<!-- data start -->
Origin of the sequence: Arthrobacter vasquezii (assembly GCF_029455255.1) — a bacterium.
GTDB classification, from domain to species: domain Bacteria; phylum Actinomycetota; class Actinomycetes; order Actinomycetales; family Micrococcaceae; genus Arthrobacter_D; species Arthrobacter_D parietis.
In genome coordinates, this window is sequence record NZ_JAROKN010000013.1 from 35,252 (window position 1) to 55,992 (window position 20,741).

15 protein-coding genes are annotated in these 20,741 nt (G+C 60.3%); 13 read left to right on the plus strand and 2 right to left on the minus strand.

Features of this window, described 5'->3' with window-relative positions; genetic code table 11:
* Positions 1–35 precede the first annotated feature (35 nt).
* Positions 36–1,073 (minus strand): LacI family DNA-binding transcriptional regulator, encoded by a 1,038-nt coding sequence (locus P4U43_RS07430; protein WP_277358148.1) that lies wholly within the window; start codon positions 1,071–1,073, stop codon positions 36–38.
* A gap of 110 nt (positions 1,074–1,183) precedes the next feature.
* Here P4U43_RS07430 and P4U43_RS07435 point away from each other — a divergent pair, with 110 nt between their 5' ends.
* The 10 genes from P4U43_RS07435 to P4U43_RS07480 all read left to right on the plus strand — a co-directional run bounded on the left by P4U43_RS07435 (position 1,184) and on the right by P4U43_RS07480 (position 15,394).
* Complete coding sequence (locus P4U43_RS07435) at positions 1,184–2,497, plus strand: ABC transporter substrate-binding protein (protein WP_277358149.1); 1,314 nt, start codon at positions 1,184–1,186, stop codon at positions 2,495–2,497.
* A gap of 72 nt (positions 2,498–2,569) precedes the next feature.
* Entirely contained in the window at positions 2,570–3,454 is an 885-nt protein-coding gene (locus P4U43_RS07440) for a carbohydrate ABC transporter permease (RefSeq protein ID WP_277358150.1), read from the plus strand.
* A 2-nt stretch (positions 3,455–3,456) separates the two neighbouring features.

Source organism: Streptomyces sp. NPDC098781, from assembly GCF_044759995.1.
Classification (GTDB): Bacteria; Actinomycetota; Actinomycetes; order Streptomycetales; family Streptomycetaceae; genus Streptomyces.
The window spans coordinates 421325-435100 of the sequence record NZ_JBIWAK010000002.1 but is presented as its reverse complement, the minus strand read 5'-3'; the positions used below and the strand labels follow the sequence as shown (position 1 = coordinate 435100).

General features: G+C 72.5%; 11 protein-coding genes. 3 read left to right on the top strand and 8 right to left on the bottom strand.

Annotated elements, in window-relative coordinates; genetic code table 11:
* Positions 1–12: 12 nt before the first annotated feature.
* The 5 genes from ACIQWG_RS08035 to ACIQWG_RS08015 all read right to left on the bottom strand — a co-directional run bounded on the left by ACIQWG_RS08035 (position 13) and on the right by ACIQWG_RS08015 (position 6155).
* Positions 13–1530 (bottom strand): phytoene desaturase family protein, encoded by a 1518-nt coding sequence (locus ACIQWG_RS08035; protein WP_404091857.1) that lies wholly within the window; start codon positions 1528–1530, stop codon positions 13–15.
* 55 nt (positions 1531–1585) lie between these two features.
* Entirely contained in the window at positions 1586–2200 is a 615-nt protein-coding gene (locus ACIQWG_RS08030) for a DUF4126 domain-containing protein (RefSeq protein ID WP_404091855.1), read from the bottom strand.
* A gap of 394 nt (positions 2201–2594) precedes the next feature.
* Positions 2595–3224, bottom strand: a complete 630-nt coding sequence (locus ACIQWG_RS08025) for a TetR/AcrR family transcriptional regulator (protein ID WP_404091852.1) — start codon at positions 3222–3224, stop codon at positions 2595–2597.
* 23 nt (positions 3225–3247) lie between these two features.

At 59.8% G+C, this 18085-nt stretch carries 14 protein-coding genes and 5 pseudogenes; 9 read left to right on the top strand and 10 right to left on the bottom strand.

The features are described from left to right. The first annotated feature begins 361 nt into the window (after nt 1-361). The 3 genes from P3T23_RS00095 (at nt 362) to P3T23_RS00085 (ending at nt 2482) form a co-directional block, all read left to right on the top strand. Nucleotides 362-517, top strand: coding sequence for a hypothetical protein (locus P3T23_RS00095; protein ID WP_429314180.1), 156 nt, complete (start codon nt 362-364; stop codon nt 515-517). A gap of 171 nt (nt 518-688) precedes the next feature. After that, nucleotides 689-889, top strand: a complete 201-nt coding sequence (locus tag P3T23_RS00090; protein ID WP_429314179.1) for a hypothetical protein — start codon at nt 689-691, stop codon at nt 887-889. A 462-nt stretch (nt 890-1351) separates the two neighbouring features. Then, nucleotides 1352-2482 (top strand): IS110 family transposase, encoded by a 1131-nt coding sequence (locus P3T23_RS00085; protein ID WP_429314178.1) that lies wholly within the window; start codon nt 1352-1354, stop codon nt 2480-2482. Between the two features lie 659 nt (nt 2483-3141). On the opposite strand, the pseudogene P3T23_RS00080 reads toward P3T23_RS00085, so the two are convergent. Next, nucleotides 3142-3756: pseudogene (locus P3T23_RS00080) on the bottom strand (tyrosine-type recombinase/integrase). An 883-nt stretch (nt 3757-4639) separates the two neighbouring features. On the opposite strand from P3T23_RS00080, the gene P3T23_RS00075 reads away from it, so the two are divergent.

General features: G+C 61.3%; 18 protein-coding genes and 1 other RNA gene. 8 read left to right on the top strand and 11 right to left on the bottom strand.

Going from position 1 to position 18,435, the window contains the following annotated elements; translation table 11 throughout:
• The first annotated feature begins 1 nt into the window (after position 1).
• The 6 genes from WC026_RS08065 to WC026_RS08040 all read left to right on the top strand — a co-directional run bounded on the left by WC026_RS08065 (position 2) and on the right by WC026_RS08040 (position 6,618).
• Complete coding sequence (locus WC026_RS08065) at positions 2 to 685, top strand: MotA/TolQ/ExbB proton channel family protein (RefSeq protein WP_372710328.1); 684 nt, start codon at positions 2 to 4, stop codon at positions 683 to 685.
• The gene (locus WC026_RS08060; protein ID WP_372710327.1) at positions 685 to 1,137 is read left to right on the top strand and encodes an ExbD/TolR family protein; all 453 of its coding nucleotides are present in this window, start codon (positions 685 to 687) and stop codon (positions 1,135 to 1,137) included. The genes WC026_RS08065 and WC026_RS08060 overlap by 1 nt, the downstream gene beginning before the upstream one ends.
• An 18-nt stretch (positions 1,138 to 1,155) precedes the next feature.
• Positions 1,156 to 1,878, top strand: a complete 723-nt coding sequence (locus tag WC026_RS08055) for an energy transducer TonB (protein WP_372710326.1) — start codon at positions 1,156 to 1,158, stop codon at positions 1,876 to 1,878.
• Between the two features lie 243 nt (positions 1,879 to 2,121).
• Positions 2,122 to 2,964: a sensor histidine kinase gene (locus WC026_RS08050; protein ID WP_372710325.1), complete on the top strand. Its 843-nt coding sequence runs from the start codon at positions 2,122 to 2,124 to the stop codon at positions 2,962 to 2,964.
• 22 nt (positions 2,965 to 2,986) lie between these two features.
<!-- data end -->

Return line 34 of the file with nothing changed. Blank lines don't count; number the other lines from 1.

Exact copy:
• Complete coding sequence (locus WC026_RS08065) at positions 2 to 685, top strand: MotA/TolQ/ExbB proton channel family protein (RefSeq protein WP_372710328.1); 684 nt, start codon at positions 2 to 4, stop codon at positions 683 to 685.